My cultural history teacher Warren Susman told us that the great Walter Benjamin once said that he wanted to write an essay consisting solely of quotations. Or maybe Benjamin said it repeatedly; maybe he even wrote the essay I’m off-duty historian today so won’t look it up. That’s a big dilemma for the ADHD King; you start with a Walter Benjamin search only to discover that the entirety of the classic 60s globe-trotting surf film The Endless Summeris available on-line in numbered segments, which I enjoyed viewing last evening, in random order.
The movie so cool its day and so visually mesmerizing in any day also features the corniest narration this side of Dr. Tom Dooley’s late-50s radio broadcasts from northwestern Laos, and why not since they share the same tragic or tragic-comic theme: young Americans at loose abroad, effortlessly sharing their casual expertise with grateful natives. That historical moment reminded me in turn of Gaudium et Spes, the great document of the Second Vatican Council which unabashedly proclaimed that all of humanity, everywhere, is of concern to followers of Christ. The community in which I work is deeply informed by that insight: we enjoyed a wonderful July 4th cookout among friends several of whom can quote lengthy passages of Gaudium et Spes from memory.
I remember the excitement—spiritual euphoria—witnessed in the months and years following the Council. I was just a kid and could not partake fully but it was palpable, the emergence of this ‘movement culture,’ this Party of Joy and Hope which jostled aside the Party of Rage and Fear dominant in the ‘pre-conciliar’ Cold War era. Was it really that simple? Not by a long damn shot: both impulses coursed throughout the culture and in terribly painful ways through the experience of my own family of origin, to a degree rendering any un-ambivalent response to the religion I was born with less than fully authentic.
If I’m the only historian of U.S. Catholicism to have been compared by his father in August 1969 to Charles Manson (down the Jersey Shore: ouch); well, if such things as these do not slightly color my view of ‘natural law’ and its current applications by certain religious authorities, then I’d be someone else. And since I was saved via the intercession of the profligate riot of post-war American cultures, I invoke in response as my authority the title of a book review I once read: Lies About Elvis, Lies About Us.
And nobody can stop the stories. Dr. Tom Dooley himself went to Vietnam in 1954 as a manic anti-communist and returned from Laos seven years later as half a Buddhist. He died two days before JFK was inaugurated, who then launched the Peace Corps while lauding Dooley’s example running village clinics in Laos. JFK put his brother-in-law Sargent Shriver in charge; Sarge then gave a speech at the university where I now work, citing Gaudium et Spes as his own inspiration. Decades later I was honored to provide some historical commentary for Bruce Orenstein’s tremendous Shriver documentary: around that same time Shriver’s son Tim graced a conference on autism and advocacy with a keynote address on the gifts of persons with intellectual disabilities. My introductory remarks took forever as per custom but hey I was talking about Charlie and bike riding!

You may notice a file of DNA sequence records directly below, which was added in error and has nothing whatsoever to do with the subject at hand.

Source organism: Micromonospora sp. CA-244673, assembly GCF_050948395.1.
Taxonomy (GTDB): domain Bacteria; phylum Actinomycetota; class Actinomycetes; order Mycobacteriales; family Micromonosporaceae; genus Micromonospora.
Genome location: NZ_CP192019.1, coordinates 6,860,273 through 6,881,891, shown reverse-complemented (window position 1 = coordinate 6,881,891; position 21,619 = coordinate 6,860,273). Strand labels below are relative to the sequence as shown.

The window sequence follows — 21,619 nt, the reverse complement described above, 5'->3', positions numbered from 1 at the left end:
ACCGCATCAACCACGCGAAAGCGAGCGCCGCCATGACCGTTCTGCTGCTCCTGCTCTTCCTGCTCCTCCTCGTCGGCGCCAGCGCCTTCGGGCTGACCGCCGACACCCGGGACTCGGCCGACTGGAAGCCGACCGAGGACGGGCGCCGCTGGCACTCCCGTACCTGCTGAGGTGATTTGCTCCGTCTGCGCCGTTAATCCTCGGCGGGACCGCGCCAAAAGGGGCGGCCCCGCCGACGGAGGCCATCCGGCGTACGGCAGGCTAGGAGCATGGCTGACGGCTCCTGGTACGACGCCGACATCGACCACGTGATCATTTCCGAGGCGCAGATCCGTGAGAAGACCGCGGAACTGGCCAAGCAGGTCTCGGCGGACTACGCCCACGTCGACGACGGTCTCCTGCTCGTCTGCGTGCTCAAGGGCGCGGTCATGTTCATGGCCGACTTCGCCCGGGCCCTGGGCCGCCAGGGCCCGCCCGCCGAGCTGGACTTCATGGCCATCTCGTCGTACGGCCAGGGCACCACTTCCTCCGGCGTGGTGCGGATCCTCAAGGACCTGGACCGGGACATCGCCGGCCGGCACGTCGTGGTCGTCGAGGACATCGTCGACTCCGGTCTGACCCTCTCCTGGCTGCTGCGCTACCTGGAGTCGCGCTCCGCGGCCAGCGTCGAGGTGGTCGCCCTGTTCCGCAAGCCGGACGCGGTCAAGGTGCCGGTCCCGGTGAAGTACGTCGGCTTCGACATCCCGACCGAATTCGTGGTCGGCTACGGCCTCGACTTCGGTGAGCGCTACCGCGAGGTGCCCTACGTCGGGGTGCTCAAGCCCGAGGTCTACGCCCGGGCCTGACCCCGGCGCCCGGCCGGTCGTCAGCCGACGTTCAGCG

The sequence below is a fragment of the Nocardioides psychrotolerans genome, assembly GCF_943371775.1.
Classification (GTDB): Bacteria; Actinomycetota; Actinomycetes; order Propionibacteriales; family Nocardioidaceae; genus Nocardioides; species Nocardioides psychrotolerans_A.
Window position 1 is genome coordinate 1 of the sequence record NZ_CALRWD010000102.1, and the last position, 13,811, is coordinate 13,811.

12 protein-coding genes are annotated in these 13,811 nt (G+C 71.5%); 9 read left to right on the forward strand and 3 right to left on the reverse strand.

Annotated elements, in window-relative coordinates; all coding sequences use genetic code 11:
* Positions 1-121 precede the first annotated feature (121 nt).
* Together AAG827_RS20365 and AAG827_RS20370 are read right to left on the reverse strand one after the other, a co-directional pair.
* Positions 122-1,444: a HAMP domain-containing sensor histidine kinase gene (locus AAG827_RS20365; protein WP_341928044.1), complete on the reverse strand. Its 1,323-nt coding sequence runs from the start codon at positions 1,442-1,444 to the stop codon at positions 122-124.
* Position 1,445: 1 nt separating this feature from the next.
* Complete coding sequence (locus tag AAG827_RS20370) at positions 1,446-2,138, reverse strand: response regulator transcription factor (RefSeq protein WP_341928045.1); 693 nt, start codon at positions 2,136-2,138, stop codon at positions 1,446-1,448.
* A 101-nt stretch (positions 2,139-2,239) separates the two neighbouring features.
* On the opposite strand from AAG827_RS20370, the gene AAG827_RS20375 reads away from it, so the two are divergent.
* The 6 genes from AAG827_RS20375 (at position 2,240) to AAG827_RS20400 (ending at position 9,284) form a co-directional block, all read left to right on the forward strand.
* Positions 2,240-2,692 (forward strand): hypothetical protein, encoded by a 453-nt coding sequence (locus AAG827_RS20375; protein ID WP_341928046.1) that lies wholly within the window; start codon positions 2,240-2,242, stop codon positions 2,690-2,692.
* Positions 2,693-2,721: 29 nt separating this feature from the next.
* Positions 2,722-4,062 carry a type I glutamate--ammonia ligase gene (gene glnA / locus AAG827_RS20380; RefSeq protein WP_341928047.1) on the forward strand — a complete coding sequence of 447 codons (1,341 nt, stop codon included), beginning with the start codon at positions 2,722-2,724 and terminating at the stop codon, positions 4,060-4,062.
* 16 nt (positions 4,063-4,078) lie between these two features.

That was around 20,000 biking miles ago, Charlie and I: in fire and ice, up mountains and alongside oceans. Yesterday we enjoyed together the trail from Yonkers through historic Van Cortlandt Park in the Bronx (could do book on Irish-American cross country legends whose strides we followed on wheels) while Dr. Chew shared time with dear friends and colleagues: the true party of joy and hope.
Charlie and I have covered 5,000 miles or so since the last time I posted on this blog: no talk en route, really, silence broken by little pieces of song. When finally last week–after virtually accident-free decade riding together—I had a little mishap, it only much later occurred to me the event was experienced entirely non-verbally, at least from Charlie’s and my end. Then driving back home to N. Central Jersey yesterday while Charlie was listening to “A Love Supreme,” I remembered what the saxophonist Art Pepper wrote about John Coltrane’s profound influence on his own playing: so profound that Pepper almost lost himself and his voice, only to re-emerge sounding true to his vocation despite enduring challenges. That’s just about right: how lucky are we to practice a dual vocation that–thanks to this party of hope–today feels like one and the same.